RNC 2016: Trump’s get-tough talk overshadows divide among GOP

CLEVELAND — With the Republican National Convention getting underway Monday as the nation reels from another attack on police, Donald Trump sought to burnish his “tough guy” image, but he also found himself battling with members of his own party.

Delegates hold up signs and cheer during first day of the Republican National Convention in Cleveland, Monday, July 18, 2016. (AP Photo/Carolyn Kaster)

Delegates hold up signs and cheer during first day of the Republican National Convention in Cleveland, Monday, July 18, 2016. (AP Photo/Carolyn Kaster)

On a day when the convention theme was “Make America Safe Again,” Trump took to the airwaves early Monday to criticize Hillary Clinton and Barack Obama over the shooting deaths of three law enforcement officers in Baton Rouge, Louisiana, declaring that they lacked the “toughness” needed to quell the growing civil unrest.

But his attempt to position himself as a leader who can bend opponents to his will took a beating Monday as the convention floor convulsed in protests when anti-Trump delegates shouted for a roll call vote of delegates — a delay tactic meant to embarrass the nominee.

To read more of Bay Area News Group reporter Matthew Artz’s report from the convention, click here.


2016 Republican National Convention: Live updates

As Republicans prepare to officially name Donald Trump as their presidential nominee, follow reporters Matthew Artz and Julia Sulek, Bay Area News Group editors, California delegates and others through our live-blog of the convention.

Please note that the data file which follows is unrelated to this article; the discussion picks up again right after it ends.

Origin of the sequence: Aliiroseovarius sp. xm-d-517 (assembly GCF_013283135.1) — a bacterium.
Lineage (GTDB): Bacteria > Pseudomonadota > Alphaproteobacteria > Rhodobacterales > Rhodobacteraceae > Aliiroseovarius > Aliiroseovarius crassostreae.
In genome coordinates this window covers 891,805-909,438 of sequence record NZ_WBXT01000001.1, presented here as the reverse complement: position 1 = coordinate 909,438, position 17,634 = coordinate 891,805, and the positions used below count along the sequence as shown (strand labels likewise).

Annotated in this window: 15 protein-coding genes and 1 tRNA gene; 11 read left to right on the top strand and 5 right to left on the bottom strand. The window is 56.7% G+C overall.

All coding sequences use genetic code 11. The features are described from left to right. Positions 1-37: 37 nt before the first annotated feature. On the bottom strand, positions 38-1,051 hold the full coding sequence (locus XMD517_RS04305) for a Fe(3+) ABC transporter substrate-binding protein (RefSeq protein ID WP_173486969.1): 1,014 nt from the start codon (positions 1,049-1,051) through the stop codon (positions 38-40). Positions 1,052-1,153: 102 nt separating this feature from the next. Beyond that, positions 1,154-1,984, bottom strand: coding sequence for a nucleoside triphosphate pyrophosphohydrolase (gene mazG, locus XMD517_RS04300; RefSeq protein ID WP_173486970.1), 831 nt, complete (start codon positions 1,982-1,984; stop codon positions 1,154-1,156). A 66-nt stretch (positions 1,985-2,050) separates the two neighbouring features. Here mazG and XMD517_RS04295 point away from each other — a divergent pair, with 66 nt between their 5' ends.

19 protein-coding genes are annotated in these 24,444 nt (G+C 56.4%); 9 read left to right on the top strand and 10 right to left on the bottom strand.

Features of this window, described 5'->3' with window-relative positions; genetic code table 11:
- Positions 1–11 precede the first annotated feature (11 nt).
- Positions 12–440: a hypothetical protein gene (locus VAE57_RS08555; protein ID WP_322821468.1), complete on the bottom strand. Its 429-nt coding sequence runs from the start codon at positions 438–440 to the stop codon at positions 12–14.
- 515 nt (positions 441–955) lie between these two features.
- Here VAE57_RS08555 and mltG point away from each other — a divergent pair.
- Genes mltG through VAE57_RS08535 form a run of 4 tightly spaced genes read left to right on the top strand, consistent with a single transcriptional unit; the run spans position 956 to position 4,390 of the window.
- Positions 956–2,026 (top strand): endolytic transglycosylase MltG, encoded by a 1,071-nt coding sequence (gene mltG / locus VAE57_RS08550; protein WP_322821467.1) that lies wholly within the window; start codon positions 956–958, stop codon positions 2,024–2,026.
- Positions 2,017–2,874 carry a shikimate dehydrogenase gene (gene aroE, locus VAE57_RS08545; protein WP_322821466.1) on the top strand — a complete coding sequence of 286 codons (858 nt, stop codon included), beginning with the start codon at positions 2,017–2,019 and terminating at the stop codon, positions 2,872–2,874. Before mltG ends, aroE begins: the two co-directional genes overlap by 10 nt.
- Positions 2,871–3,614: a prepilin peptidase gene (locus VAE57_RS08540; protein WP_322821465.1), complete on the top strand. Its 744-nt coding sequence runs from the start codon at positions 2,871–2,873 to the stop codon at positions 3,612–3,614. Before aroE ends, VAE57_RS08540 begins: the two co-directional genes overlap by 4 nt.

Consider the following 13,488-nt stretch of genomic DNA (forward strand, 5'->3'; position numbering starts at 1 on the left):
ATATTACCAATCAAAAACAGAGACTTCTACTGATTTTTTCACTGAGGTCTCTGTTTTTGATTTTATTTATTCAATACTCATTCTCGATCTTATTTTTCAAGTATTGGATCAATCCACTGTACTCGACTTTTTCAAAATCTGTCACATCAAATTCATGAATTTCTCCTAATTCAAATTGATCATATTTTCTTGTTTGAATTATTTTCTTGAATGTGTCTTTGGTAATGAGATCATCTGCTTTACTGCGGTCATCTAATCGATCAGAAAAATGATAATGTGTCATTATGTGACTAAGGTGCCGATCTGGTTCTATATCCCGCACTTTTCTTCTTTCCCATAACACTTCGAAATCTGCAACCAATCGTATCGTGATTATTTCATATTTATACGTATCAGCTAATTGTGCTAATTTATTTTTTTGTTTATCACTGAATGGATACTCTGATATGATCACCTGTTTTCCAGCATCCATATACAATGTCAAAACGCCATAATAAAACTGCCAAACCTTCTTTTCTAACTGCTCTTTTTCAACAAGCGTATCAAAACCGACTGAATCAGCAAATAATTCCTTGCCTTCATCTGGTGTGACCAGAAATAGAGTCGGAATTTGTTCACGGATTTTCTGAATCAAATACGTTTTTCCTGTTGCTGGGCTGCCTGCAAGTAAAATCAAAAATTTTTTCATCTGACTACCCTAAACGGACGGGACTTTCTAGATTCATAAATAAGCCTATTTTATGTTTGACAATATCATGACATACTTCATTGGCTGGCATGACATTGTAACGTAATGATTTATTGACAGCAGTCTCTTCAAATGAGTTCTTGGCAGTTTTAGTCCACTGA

RNC 2016: Latino attendees speak in support of Trump

With his controversial comments about Mexican immigrants and his announced plan to build a border wall, Donald Trump has provoked strong opposition among Latino voters, according to many polls.

Still, there are Latino delegates in Cleveland determined to support Trump. Reporter Matt Artz spoke to two of them about their support for Trump and how they think he can rally Latino voters behind him for the November election.

Antonio Amador, a delegate from Lodi and former LAPD union president:

Marco Gutierrez, a Discovery Bay resident and member of Latinos for Trump:


RNC 2016: California delegates will be seen, but rarely heard

The seating chart is out for the Republican National Convention here in Cleveland, and California’s 172 delegates will be right up front with their peers from New York, New Jersey, Pennsylvania and Alabama.


Not a bad consolation prize given that California delegates were placed at the Kalahari Resort in Sandusky, OH, which is nearly halfway between Cleveland and Toledo — about an hour’s drive from the action.

Why such good seats? For one, Trump handpicked the delegation, so even though a few of them are recent converts, they won’t be caught on camera giving him the stink eye or cooing for Ted Cruz. Also, they are a diverse lot, especially when compared to Trump’s prime time speakers.

That diversity is on display here in Sandusky, home of the GOP elephant towel: